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Math Help - logs again

  1. #1
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    logs again

    I really am trying to understand this. According to your last advice, letting y=ln(x), see if I am getting any closer.

    lnx = 2(ln3-ln5)
    y = 2(3y-5y)
    y = -2y * 2

    so (hopefully)
    ln(x) = -2e^2

    or is it ln(x) = 2e^-2
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  2. #2
    is up to his old tricks again! Jhevon's Avatar
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    Quote Originally Posted by startingover View Post
    I really am trying to understand this. According to your last advice, letting y=ln(x), see if I am getting any closer.

    lnx = 2(ln3-ln5)
    y = 2(3y-5y)
    y = -2y * 2

    so (hopefully)
    ln(x) = -2e^2

    or is it ln(x) = 2e^-2
    i'm sure no one here gave you such advice for a problem of this nature. use the laws of logarithms to write the right side as a single log, then just equate what's being logged.

    lnx = 2(ln3 - ln5)
    => lnx = 2(ln(3/5)) ...........since logx - logy = log(x/y)
    => lnx = ln(3/5)^2 ...........since log(x^n) = nlogx
    => lnx = ln[(3/5)^2]
    => x = (3/5)^2
    => x = 9/25

    besides, even if you wanted to make lnx = y to make things look easier, you would not change ln3 and ln5 into y since they are not lnx, so going your way, you would end up with:

    y = 2(ln3 - ln5) ........doing the same operations as above, you'd end up with
    y = ln[(3/5)^2]
    but y = lnx
    => lnx = ln[(3/5)^2]
    => x = 9/25
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  3. #3
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    Now I am confused

    Quote:
    Originally Posted by startingover
    5= 3lnx - 1/2lnx

    I assume you have to get both sides of the equation with the same term first. If I multiply by lnx, wouldn't it cancel out on the right side? The same for if I divide?

    Look at it this way:
    Let y = ln(x)
    Then:
    5 = 3y - (1/2)y

    5 = (5/2)y

    y = 5*2/5 = 2

    ln(x) = 2

    x = e^2

    -Dan
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  4. #4
    is up to his old tricks again! Jhevon's Avatar
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    Quote Originally Posted by startingover View Post
    Quote:
    Originally Posted by startingover
    5= 3lnx - 1/2lnx

    I assume you have to get both sides of the equation with the same term first. If I multiply by lnx, wouldn't it cancel out on the right side? The same for if I divide?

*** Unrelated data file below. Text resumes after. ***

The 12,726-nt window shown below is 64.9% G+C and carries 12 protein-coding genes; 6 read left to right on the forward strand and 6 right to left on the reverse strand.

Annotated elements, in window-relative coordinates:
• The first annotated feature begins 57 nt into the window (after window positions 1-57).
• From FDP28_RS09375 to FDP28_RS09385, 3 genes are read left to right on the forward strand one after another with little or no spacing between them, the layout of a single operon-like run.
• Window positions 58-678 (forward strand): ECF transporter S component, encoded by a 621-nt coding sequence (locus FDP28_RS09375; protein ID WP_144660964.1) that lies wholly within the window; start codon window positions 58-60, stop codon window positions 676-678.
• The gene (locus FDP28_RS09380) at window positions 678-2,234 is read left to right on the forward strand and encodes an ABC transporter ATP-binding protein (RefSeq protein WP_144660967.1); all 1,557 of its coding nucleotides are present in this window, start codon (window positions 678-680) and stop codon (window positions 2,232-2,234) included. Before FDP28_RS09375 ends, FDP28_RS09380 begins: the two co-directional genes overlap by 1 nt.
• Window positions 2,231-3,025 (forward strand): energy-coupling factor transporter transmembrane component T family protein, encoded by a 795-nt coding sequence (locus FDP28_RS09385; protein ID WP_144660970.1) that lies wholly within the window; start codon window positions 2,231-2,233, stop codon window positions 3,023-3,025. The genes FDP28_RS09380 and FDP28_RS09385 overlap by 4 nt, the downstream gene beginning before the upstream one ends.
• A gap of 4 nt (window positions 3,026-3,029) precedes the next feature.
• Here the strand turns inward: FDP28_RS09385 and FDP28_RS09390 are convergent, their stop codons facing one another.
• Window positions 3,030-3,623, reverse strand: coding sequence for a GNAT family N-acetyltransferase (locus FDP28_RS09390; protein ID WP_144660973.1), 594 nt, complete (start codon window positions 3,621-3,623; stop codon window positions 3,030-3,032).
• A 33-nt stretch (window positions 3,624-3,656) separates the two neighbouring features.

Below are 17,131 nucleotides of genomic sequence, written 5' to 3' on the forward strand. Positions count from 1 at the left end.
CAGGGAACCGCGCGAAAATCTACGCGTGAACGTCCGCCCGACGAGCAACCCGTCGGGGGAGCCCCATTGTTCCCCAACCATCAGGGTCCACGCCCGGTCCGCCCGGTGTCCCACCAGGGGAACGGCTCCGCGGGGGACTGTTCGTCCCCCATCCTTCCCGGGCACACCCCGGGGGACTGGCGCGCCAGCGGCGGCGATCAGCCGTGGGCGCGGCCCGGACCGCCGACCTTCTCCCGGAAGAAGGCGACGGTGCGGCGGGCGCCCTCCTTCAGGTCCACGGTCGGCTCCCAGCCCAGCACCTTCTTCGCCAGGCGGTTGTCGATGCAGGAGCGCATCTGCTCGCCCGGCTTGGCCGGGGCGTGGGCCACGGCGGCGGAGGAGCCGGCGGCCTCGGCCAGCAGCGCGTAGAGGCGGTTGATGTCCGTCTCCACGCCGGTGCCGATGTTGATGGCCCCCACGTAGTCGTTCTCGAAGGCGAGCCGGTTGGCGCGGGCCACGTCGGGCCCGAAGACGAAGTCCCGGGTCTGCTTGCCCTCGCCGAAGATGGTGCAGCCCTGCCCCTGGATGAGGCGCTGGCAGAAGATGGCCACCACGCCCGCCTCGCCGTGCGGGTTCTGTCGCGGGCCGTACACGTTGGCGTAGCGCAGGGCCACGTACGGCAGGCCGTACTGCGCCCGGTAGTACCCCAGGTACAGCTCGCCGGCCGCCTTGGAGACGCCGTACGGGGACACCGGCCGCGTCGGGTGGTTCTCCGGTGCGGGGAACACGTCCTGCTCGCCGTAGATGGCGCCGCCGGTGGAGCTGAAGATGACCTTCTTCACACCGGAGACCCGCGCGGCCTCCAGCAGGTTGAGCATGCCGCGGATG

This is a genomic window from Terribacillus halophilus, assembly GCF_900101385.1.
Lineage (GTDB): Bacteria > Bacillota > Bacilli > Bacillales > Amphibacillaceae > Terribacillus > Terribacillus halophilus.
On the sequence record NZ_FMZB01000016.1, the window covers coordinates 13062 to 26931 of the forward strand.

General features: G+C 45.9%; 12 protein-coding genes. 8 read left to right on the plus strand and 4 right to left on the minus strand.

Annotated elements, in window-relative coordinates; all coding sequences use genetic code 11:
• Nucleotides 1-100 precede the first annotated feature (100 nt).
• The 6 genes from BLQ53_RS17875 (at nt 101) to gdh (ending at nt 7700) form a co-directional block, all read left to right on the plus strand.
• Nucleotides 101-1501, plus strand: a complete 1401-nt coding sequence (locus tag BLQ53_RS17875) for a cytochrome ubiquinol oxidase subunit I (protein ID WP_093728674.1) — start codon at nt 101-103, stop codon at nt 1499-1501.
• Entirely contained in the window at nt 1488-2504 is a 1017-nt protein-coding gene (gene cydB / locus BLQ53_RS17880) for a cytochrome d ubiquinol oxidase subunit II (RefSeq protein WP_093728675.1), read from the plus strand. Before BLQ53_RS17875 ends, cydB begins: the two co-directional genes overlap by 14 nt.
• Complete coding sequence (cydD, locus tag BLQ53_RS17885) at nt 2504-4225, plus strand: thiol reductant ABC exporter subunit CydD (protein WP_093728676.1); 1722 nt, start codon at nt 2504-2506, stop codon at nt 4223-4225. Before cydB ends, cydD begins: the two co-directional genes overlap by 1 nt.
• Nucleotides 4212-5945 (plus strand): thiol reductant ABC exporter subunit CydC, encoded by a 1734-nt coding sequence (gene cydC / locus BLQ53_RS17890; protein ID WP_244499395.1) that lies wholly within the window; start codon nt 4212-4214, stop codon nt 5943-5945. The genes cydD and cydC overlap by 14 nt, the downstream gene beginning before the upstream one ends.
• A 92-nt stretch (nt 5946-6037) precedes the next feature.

Look at it this way:
    Let y = ln(x)
    Then:
    5 = 3y - (1/2)y

    5 = (5/2)y

    y = 5*2/5 = 2

    ln(x) = 2

    x = e^2

    -Dan
    ok, so you notice you had 2 lnx's here, in the problem you are doing now, you only have one. if you let y = lnx, you would only change the left side. apparently Dan thought you would have a problem moving lnx around so he made it easier on you by replacing it with a variable, but in general this is not necessary, at least for a problem like this:

    5 = 3lnx - 1/2lnx
    => 5 = ln(x^3) - ln(x^(1/2))
    => 5 = ln[(x^3)/(x^(1/2))]
    => 5 = ln[x^(5/2)]
    => e^5 = x^(5/2)
    => (e^5)^(2/5) = x
    => e^2 = x

    or you can do it Soroban's way, which i like better, it's not as complicated

    you see here that doing it without changing lnx to y makes the problem a bit more challenging, but it still was not necessary. in any case, this is not a problem like the one you have here, on the current problem, there is only one variable ln(x), in the above problem, all variables are lnx, so making a change might make sense if you want a little simplier algebra. so i am still correct about no one telling you that advice for a problem of this nature

    usually, we use Dan's technique with slightly harder problems such as quadratics where the variable is a log or another complicated function. example:

    (lnx)^2 - 5lnx - 6 = 0 ...............this looks hard, but let y = lnx and we get:
    y^2 - 5y - 6 = 0 ......................this looks easy, it's just your old friend the quadratic, but you do the same manipulations
    Last edited by Jhevon; April 22nd 2007 at 08:37 AM.
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